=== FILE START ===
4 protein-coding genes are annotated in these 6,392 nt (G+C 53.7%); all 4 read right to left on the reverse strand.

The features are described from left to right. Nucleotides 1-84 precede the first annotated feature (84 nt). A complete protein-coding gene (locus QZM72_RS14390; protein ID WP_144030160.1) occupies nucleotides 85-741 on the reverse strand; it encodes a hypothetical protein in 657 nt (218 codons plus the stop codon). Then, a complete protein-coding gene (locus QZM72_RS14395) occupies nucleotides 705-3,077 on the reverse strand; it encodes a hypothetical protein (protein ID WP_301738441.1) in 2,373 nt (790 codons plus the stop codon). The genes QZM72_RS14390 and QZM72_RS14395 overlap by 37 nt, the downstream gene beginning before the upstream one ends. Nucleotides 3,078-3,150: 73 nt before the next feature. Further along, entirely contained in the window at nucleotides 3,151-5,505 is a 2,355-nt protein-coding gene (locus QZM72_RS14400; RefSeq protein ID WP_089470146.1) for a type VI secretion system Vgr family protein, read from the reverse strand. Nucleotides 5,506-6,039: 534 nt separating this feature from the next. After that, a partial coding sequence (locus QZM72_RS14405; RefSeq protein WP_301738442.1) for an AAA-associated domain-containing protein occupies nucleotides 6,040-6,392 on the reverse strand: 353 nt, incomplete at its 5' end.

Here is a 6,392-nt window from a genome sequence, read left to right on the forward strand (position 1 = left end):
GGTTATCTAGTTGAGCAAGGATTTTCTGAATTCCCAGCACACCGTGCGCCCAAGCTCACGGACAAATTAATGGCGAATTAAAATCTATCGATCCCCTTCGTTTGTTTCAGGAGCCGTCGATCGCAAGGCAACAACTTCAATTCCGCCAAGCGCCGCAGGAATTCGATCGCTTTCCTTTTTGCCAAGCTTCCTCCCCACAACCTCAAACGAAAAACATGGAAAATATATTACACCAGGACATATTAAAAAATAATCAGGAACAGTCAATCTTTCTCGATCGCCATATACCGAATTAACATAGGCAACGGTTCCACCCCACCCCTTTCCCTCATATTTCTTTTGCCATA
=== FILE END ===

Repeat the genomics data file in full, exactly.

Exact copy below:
4 protein-coding genes are annotated in these 6,392 nt (G+C 53.7%); all 4 read right to left on the reverse strand.

The features are described from left to right. Nucleotides 1-84 precede the first annotated feature (84 nt). A complete protein-coding gene (locus QZM72_RS14390; protein ID WP_144030160.1) occupies nucleotides 85-741 on the reverse strand; it encodes a hypothetical protein in 657 nt (218 codons plus the stop codon). Then, a complete protein-coding gene (locus QZM72_RS14395) occupies nucleotides 705-3,077 on the reverse strand; it encodes a hypothetical protein (protein ID WP_301738441.1) in 2,373 nt (790 codons plus the stop codon). The genes QZM72_RS14390 and QZM72_RS14395 overlap by 37 nt, the downstream gene beginning before the upstream one ends. Nucleotides 3,078-3,150: 73 nt before the next feature. Further along, entirely contained in the window at nucleotides 3,151-5,505 is a 2,355-nt protein-coding gene (locus QZM72_RS14400; RefSeq protein ID WP_089470146.1) for a type VI secretion system Vgr family protein, read from the reverse strand. Nucleotides 5,506-6,039: 534 nt separating this feature from the next. After that, a partial coding sequence (locus QZM72_RS14405; RefSeq protein WP_301738442.1) for an AAA-associated domain-containing protein occupies nucleotides 6,040-6,392 on the reverse strand: 353 nt, incomplete at its 5' end.

Here is a 6,392-nt window from a genome sequence, read left to right on the forward strand (position 1 = left end):
GGTTATCTAGTTGAGCAAGGATTTTCTGAATTCCCAGCACACCGTGCGCCCAAGCTCACGGACAAATTAATGGCGAATTAAAATCTATCGATCCCCTTCGTTTGTTTCAGGAGCCGTCGATCGCAAGGCAACAACTTCAATTCCGCCAAGCGCCGCAGGAATTCGATCGCTTTCCTTTTTGCCAAGCTTCCTCCCCACAACCTCAAACGAAAAACATGGAAAATATATTACACCAGGACATATTAAAAAATAATCAGGAACAGTCAATCTTTCTCGATCGCCATATACCGAATTAACATAGGCAACGGTTCCACCCCACCCCTTTCCCTCATATTTCTTTTGCCATA